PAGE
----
The Republicans’ revision of their repeal-and-replace plan for Obamacare is facing its next hurdle — its new waiver program may go against promises to protect those with pre-existing conditions.
The revised bill contains an amendment by Rep. Tom MacArthur (R-N.J.) that would enable states to apply for waivers from an ObamaCare Title I protection called community rating, which prevented insurers from charging higher premiums to people with pre-existing conditions.
Although the waivers were demanded by members of the Freedom Caucus to secure their “yes” votes on the revised legislation, some moderate Republicans, such as Rep. Patrick McHenry (R-N.C.), say the waivers are a “bridge too far.”
McHenry and many of his colleagues oppose the bill because they worry that the possibility of some states returning to insurers charging sick people higher rates will test Republicans’ vows to their constituents.
McHenry stated, “If you look at the key provisions of Title I, it affects a cross-section of our conference based off of their experience and the stories they know from their constituents and their understanding of policy.”
On the House Republicans’ website, it pledges that people should “never” be charged more for pre-existing conditions. When asked about this pledge, Rep. Leonard Lance (R-N.J.), who also opposes the bill, said, “I do not think that the current configuration of the law is consistent with that and that’s why I’m voting as I’m voting.”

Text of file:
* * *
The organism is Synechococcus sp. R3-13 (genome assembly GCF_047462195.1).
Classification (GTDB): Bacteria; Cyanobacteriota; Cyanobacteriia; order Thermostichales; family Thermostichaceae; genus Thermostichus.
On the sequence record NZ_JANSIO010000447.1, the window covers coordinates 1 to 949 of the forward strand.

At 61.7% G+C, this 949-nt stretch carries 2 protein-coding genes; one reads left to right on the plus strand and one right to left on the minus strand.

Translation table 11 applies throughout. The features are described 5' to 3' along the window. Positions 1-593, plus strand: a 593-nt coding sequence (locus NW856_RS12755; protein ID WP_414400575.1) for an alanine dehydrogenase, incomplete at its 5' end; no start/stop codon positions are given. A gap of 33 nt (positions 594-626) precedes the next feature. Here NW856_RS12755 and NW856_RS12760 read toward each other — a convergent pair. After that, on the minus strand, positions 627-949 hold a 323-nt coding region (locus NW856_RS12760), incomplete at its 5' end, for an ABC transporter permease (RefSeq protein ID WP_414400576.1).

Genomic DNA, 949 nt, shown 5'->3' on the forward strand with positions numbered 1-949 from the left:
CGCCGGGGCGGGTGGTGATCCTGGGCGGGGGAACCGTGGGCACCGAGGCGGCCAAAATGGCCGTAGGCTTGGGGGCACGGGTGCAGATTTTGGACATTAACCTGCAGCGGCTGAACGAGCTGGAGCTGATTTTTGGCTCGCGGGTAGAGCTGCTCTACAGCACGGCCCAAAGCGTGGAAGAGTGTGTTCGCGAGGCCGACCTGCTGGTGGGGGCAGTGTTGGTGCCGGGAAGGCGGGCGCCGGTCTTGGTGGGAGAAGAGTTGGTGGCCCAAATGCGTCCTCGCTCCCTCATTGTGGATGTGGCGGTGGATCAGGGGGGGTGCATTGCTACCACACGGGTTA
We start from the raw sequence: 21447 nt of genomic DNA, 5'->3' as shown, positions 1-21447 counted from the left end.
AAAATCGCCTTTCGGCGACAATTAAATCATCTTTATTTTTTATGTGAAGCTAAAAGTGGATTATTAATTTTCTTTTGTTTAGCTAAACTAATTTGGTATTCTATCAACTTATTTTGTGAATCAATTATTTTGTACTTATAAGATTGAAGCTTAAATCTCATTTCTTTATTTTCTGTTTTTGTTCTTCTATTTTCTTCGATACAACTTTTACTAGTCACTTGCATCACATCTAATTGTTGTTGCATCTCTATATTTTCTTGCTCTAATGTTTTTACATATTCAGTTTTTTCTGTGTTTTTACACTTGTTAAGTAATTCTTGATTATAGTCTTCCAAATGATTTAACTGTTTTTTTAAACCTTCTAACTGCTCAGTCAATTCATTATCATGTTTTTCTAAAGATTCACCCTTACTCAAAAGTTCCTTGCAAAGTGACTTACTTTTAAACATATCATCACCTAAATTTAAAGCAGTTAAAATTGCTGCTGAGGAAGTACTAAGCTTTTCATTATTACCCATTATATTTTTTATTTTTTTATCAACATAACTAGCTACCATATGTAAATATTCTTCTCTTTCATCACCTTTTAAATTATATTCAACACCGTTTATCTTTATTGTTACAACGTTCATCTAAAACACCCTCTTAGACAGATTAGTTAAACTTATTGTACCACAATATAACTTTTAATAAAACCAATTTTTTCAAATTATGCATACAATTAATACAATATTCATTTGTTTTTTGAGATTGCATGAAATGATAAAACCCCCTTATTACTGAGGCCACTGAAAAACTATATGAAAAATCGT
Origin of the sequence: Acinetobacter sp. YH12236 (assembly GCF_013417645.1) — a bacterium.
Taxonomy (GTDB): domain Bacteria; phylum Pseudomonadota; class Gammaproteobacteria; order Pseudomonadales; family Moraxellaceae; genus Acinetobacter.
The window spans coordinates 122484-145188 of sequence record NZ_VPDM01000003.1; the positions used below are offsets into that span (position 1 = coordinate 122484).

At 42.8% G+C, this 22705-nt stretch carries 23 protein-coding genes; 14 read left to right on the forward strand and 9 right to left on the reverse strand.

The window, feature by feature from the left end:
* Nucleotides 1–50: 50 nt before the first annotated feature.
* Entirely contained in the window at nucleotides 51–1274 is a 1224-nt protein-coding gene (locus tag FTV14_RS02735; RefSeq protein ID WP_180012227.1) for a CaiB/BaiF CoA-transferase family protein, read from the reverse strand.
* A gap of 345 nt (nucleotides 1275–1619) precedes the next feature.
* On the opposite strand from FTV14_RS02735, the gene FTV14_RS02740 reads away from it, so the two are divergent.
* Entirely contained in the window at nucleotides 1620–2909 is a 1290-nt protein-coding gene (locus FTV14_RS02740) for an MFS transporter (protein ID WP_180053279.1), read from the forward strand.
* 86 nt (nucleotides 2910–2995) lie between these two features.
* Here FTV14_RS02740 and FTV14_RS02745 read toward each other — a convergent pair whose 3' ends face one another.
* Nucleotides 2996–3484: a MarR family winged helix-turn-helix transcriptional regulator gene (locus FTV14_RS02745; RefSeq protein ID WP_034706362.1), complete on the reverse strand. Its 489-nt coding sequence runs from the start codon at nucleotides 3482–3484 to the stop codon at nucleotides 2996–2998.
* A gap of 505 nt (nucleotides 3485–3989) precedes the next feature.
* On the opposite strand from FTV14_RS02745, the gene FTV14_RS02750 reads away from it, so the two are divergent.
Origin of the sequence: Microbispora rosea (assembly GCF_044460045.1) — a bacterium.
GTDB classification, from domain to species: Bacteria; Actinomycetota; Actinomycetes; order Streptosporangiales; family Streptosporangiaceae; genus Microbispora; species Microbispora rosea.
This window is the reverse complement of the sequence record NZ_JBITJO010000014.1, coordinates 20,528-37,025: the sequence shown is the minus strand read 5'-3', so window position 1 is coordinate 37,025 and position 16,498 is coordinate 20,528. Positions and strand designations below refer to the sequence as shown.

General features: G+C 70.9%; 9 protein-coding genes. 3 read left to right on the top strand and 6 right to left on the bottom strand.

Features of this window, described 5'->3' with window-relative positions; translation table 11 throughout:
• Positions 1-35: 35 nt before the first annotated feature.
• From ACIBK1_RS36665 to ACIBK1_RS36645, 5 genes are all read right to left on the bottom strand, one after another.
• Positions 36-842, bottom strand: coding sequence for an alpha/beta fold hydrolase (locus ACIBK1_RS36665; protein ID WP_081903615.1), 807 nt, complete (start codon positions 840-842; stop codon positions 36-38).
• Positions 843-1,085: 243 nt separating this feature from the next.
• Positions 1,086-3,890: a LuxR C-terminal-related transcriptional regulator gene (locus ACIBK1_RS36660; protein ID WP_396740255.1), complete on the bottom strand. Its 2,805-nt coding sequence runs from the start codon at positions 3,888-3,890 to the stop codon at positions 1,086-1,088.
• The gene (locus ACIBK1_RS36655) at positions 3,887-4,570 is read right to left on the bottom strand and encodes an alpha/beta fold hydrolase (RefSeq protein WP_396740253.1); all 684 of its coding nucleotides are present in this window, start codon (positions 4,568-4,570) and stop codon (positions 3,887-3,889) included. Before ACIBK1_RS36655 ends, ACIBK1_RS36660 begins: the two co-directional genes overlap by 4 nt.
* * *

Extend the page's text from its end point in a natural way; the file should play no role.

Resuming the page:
Representative Dan Donovan (R-N.Y.), a moderate and another “no” vote, said, “It would cost people more than it’s costing them now, people who are already sick, and that’s not going to help those people.”
Those who support the new legislation point out that people would be protected from higher-premiums if they maintain “continuous coverage.” In addition, states can only receive waivers out of the community rating if they set up a high-risk pool to help provide coverage for ill people. The revised bill allocates $130 billion dollars for programs like this pool.
“The MacArthur Amendment preserves important protections for individuals with pre-existing conditions while also giving states flexibility to design insurance programs that work for their unique populations. The $130 billion dollars in funding for states to build risk-sharing programs will ensure that both our promises of protecting patients and lowering premiums are kept,” said an Energy and Commerce aide.
Still, many like Larry Levitt, a health policy expert at the Kaiser Family Foundation, say although the $130 billion for programs like high-risk pools would help, “none would provide guaranteed access to people with pre-existing conditions.”
Levitt added that the revived Republican bill “effectively eliminates guaranteed access to insurance for people with pre-existing conditions.”
Institutions like the American Medical Association also have expressed concern, stating that allowing the waivers would make pre-existing condition protections “illusory.”
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